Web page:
OCaml engineering field guide



We need a document or book about OCaml engineering best practices.

Topics that would be good to cover:

  • Toolchain setup
    • Editor and support tooling for the editor, e.g. Merlin and build
      error reporting
    • Project management including multiple projects with dependencies
      among each other
  • Compatibility
    • How to maintain source compatiblity (e.g. with SemVer and what OCaml
      practices are necessary for SemVer or a best effort approximation of
    • How to achieve binary compatibility or how to at least deploy
      binaries to end users
    • How to cross-compile
  • Overview of essential application libraries. These are the things you
    need if you want to convince a business that OCaml is a viable
    application programming language
    • Concurrency with Lwt
    • How to write a web server
    • How to write a webapp frontend with BuckleScript/Reason
    • How to write a GUI with Lablgtk
    • How to connect to and interact with popular databases
  • How to deploy:
    • Native binary/bytecode/JavaScript
    • Docker image
    • (Perhaps) unikernel image

Would appreciate thoughts and ideas here.


ocaml.org seems like an ideal place for this guide/content to live.


I disagree.

More online resources is always great (I certainly wouldn’t mind having more books), but there’s already awesome-ocam.

I think that what the community needs is way more blog writers. People that know “some OCaml” and are vocal and opinionated enough to spread their knowledge. Ideally, you would be able to look up “Concurrency with Lwt” on google and find more than auto-generated docs and forum questions.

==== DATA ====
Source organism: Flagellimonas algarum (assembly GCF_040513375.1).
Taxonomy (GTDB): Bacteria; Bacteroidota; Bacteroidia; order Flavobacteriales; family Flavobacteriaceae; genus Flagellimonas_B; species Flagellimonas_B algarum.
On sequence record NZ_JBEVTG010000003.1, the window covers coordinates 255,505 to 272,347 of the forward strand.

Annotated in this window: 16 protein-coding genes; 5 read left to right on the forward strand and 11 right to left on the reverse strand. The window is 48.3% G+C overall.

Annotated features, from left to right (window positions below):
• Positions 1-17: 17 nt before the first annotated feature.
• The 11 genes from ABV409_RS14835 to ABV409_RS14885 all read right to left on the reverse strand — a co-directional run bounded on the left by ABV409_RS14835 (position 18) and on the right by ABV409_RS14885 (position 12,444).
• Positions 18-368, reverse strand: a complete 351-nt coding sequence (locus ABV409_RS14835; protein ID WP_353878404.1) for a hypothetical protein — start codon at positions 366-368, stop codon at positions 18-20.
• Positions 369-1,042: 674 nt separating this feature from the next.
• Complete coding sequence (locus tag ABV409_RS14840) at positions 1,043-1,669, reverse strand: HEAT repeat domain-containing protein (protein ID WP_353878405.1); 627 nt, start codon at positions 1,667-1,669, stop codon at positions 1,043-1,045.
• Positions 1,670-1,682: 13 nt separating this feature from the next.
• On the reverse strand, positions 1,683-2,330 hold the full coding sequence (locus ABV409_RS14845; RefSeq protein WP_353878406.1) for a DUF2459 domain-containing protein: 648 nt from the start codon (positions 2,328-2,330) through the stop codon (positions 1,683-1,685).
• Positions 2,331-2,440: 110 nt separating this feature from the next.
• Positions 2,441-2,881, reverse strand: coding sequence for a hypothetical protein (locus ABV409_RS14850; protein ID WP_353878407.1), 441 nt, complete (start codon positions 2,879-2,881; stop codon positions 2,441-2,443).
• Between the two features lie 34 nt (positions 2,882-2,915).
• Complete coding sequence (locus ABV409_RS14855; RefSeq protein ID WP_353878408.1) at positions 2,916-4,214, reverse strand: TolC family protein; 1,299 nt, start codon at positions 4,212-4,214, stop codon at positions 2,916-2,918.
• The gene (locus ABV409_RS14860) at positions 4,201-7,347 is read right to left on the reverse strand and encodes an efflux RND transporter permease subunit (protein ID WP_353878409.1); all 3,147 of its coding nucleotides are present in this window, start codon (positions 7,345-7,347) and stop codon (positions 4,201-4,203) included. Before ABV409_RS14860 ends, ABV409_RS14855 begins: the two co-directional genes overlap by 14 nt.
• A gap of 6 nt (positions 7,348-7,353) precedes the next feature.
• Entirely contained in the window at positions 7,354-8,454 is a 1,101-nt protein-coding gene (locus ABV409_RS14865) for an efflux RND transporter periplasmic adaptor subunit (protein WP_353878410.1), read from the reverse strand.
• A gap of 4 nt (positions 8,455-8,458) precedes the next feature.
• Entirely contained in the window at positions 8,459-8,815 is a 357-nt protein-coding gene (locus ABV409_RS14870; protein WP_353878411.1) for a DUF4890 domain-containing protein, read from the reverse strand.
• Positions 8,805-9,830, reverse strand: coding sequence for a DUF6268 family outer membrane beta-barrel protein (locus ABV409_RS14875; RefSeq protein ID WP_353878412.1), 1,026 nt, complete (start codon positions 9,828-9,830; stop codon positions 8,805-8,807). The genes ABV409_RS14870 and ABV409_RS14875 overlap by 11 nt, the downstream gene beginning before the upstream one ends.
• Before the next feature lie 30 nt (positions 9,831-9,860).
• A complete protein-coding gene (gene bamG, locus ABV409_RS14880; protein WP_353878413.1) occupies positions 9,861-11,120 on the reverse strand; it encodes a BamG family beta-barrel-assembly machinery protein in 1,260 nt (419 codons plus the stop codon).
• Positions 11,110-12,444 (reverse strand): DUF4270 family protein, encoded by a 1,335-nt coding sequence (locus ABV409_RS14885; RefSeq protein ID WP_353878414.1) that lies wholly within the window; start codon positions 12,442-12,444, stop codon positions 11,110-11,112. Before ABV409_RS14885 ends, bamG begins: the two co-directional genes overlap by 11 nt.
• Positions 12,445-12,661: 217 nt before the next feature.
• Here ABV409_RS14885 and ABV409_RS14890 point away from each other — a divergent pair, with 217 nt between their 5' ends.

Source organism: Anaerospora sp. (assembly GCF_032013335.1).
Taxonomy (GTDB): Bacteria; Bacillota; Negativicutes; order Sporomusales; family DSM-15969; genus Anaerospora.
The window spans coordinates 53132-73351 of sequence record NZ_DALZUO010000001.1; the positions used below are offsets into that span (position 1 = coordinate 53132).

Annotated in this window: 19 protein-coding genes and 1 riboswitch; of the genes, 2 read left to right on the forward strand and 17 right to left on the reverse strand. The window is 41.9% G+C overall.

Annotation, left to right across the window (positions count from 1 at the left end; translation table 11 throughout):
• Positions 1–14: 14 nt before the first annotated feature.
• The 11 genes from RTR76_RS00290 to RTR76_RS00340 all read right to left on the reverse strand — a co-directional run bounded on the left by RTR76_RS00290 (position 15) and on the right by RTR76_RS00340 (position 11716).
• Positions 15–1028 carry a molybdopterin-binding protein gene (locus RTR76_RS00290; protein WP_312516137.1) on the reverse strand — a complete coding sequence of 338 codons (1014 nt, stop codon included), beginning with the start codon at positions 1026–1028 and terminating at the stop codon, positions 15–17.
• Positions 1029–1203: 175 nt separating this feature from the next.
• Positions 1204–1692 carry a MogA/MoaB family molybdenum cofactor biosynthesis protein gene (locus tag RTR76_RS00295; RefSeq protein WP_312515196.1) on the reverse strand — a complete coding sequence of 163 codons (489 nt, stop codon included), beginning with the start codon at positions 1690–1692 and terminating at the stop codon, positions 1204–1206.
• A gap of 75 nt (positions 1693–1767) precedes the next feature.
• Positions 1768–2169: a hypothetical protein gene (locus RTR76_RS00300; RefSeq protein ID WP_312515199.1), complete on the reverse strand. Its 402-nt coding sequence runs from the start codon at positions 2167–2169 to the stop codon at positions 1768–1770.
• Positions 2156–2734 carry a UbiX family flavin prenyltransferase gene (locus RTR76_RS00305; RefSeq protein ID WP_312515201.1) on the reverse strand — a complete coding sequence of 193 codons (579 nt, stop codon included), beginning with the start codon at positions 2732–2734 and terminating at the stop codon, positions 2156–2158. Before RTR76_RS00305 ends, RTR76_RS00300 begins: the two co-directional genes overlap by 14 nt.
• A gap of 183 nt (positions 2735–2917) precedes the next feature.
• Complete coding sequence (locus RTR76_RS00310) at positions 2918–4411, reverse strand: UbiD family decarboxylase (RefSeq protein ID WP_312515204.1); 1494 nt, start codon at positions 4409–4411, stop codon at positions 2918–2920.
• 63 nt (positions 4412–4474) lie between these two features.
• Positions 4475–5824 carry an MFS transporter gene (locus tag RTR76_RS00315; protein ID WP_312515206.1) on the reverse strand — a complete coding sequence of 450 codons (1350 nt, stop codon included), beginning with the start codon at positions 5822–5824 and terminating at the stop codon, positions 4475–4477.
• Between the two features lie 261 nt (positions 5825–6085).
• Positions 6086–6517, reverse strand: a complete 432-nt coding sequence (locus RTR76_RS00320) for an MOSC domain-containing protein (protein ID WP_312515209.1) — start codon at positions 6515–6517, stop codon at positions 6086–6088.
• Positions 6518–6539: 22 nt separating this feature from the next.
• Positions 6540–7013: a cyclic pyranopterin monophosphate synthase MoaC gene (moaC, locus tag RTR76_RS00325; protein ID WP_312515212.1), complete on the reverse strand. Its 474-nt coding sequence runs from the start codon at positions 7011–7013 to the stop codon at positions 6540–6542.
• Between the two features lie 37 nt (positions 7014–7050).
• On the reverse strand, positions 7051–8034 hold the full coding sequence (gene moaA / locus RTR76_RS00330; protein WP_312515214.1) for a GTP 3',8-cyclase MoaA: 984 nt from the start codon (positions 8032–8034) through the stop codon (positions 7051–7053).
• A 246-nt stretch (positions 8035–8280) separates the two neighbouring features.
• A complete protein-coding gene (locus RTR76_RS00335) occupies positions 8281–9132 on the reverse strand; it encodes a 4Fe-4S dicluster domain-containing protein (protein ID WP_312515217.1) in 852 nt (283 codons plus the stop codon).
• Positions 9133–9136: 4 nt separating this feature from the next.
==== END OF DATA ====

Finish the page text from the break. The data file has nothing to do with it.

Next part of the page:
Thanks for the pointer Gerson. Awesome-ocaml is indeed a very nice list, but it’s not a guide. That is, it’s not really designed to give you an idea of what’s considered to be engineering best practices in OCaml, and an overview of how to accomplish certain common tasks. It’s more focused on what libraries and tools exist in the ecosystem. Two different viewpoints.

As for bloggers, that would indeed be very nice, but it wouldn’t really alleviate the confusion of newcomers trying to figure out how to do something. A central source of documentation would.


That is a very interesting list of topics, @yawaramin!

If I remember correctly http://ocaml.org/learn/tutorials/ is saying this on top:

Your Help is Needed

Many of the tutorials below need updating and tutorials on many new topics are needed. Please contribute by visiting this project’s repo on GitHub; you may use the issue tracker there to request or offer new tutorials. Thanks!

So perhaps we could direct some of these there instead of creating a new portal?

Or, we could build a new wiki, such as https://wiki.haskell.org/Introduction.

Both of these approaches can use community contributions, but we might need to measure which are friendlier, creating PRs for ocaml.org tutorials or creating and editing a wiki page.


I totally agree, guides and tutorials should be centralised as much as possible. I should clarify that I want to avoid creating new OCaml portals–if at all possible :slight_smile:


OCaml Planet offers a neat way for blog articles to be “centralised” in a decentralised way. @gersonmoraes @yawaramin

Blog articles tend to be more analytical on the topic they focus and at times they can offer usefully alternative narratives. They should be a nice addition to some base documentation on OCaml.org.


I think this would be definitely useful. I am creating the internal version of this for our engineers. I would be interesteded working with you on this one too.


Fantastic, I’d love to collaborate. Would you be open to working on a GitHub repo?


Totally, I have some preliminary stuff for Reason (because most of our devs are frontend) and some experience building OCaml apps for backends. I would be more than happy to work with you on this guide.


Hello, I’ve created https://github.com/yawaramin/ocaml-field-guide , let me know your GitHub username and I’ll add you as a collaborator. Cheers